Tuesday, August 14, 2018

Funeral for a Birth: My Boston Marathon Pastiche Poem

Carol Weston holding court for less than eight minutes.

I do a weekly series on my blog called Stone Soup Croutons, where I take half-heard lines and impressions of images from poems read on the Stone Soup Poetry open mic. This past Sunday, I decided to do a similar poem on the last day of this year's Boston Poetry Marathon.

I got to Outpost 186 Sunday afternoon, just in time for Carol Weston. She was followed by almost twenty other poets I either knew, knew of, or was introduced to that day. I listened to everyone's work, took notes as quickly as I could and came up with the poem below. I finished it yesterday and waited to post it today, when we're likely out our glorious post-hundred-plus poet stupor (personally, I hope mine lasts until next Wednesday).

Is your name listed at the end? If so can you see anything from your set list in my final poem? After a while, I often can't remember what I got from who. Maybe you recognize your work and see what I wrote as the exact opposite of your themes. That's not deliberate, that's just me writing fast. I hope you enjoy it regardless. Thanks for reading, and thanks to everyone else who read at the event.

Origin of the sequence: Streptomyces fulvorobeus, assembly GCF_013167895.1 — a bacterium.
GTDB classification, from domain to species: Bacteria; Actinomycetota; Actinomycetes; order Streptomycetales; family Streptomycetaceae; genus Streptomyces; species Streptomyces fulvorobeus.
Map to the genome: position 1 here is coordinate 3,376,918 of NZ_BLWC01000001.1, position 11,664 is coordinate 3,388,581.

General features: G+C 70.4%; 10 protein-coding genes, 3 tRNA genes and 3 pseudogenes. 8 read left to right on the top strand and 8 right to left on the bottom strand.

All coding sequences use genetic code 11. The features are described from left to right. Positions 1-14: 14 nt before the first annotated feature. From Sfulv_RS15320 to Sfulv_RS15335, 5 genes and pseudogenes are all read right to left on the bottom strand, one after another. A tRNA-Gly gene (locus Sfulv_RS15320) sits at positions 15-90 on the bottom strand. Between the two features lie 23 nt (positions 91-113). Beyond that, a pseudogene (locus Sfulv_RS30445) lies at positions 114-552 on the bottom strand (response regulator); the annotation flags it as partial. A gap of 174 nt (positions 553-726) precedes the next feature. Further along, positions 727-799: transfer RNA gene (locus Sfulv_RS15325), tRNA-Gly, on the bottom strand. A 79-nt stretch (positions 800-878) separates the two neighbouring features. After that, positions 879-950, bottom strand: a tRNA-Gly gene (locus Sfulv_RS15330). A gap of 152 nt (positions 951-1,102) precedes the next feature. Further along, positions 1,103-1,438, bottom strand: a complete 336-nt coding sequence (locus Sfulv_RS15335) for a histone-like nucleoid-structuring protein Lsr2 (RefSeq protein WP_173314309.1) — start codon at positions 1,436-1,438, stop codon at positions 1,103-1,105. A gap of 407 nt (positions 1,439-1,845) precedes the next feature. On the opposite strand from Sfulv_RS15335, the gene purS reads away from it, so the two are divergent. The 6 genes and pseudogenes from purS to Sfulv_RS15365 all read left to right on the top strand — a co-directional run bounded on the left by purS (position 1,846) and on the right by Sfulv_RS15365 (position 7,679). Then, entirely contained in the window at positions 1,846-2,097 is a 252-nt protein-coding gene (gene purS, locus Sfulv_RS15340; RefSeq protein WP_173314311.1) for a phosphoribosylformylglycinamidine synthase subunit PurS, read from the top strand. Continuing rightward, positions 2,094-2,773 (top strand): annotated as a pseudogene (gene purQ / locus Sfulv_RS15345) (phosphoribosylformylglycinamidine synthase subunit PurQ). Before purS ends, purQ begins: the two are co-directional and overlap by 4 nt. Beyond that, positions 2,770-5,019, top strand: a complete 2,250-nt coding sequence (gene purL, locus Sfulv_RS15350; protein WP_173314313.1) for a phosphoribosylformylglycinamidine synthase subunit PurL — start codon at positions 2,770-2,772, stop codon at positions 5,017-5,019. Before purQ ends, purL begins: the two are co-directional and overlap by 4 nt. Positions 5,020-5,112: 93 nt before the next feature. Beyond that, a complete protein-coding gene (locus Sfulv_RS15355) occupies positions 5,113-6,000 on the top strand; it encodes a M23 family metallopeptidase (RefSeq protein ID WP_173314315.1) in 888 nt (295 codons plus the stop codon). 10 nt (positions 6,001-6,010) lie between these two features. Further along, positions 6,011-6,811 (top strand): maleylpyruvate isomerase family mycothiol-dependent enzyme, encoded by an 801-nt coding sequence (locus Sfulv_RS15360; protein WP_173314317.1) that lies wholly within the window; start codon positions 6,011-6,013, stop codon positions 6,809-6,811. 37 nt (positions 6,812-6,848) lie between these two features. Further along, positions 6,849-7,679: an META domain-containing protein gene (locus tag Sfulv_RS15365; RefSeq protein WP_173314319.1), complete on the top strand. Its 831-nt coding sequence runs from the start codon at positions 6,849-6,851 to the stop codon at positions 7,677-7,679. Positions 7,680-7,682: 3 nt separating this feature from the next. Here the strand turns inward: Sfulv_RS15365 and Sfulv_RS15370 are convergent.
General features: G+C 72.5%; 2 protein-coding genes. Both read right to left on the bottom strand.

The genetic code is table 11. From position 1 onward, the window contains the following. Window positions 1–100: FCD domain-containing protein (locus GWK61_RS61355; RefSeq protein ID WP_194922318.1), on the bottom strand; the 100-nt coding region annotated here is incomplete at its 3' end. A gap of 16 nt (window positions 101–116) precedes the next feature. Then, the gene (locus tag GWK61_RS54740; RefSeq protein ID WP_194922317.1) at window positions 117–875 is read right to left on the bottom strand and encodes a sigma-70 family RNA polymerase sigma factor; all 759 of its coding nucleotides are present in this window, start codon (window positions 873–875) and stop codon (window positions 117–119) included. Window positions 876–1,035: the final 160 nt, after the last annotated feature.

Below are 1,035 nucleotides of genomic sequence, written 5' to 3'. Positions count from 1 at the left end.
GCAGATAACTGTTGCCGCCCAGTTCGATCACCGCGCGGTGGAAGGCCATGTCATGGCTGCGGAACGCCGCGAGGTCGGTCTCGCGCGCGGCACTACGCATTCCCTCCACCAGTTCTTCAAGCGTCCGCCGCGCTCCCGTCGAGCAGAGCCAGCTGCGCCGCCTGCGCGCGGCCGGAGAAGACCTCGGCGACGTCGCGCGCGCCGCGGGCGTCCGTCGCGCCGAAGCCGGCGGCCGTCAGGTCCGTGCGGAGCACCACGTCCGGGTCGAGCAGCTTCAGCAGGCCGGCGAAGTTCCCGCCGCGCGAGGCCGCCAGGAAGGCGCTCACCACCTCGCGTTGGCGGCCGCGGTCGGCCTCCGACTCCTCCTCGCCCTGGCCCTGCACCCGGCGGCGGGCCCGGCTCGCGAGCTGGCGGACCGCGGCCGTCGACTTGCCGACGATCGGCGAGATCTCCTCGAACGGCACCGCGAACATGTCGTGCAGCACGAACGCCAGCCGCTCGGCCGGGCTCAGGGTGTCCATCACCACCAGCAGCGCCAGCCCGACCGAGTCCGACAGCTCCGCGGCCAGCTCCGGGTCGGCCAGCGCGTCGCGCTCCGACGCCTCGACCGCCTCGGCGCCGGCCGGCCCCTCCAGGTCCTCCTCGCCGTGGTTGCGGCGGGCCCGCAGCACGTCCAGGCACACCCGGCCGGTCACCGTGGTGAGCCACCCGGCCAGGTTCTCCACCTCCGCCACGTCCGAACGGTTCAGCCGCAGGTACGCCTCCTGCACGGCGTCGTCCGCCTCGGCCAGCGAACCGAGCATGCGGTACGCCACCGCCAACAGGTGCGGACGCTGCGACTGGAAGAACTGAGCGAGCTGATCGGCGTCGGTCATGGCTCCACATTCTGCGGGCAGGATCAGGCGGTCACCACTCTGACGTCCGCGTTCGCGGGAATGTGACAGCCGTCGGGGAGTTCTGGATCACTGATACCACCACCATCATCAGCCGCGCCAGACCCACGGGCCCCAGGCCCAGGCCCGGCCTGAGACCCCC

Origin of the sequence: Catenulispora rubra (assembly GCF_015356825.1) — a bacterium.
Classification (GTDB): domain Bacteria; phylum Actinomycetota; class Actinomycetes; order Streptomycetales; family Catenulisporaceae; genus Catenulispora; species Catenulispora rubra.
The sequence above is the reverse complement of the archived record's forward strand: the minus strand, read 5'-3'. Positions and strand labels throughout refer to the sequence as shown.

Funeral for a Birth

The poodles poked your tiny palm
feeling sorry for another small thing,

another sad thing born with a fear
of much larger feet, a predilection

to music by The Cure, and a soft,
ailing organ married to this body

until death, your first feeling of regret.
Your body never a temple

but an urban sprawl made of Jello,
you would trade your weak heart

with that of a doe's. You're a person
of all body, always reminding your mind

that it just isn't right. Athena's wisdom
denied you for all your Venus envy,

your frame's pain it's own patriarchy.
Bettie Page and her centerfold disciples

judge your powder-white skin, find you
wanting. A beach day in Dorchester

feels like Chicago's winter winds. A book of
Whitman made you imagine America

as too large, holding multitudes
that kill you as they drop from the sky.

No saints to find you strong bones,
or the other things you never had.

Your eyes snake sky and ceilings
for something other than a quiet creator,

some demigod to change the consonants
in your name to throw off the deity

waiting to turn in your warranty,
their fingers a hot comb through

your head, searching for a serial number.
You knit a cap, hide from your hunter

in the rye, in a field where you wait
for the touch of someone healthy

to cure you of your doctor's expectations.
You envision your wings as too brittle

to reach the clouds, too light to make it
through a summer rain. Email your unmet

message board lover of indeterminate age.
Have them meet you on the fence,

which takes you as far as your heart
can go, before the bread of their body

is ripped from your hand, a last supper basket
promising salvation that's stale on your tongue.  

Special thanks to Carol Weston, Dara Wier, Christine Tierney, Dennis Nurkse, Sawako Nakayasu, Darcie Dennigan, Kathleen Lake, Bridget Eileen, Teresa MacMahon, Richard Hoffman, William Orem, Tom Daley, Serina Gousby, Frannie Lindsay, Robert Carr, Rebeca Roach, Oni Buchanan, Meia Geddes and Dan Wuenschel.


Unknown said...

Omg, I was stumbling through Google, and I managed to find your post. This is really cool, and I'm grateful that you included me in your poem. Thank you!!

Unknown said...

- Serina Gousby

Chad Parenteau said...

Thanks for your work that weekend, Serina.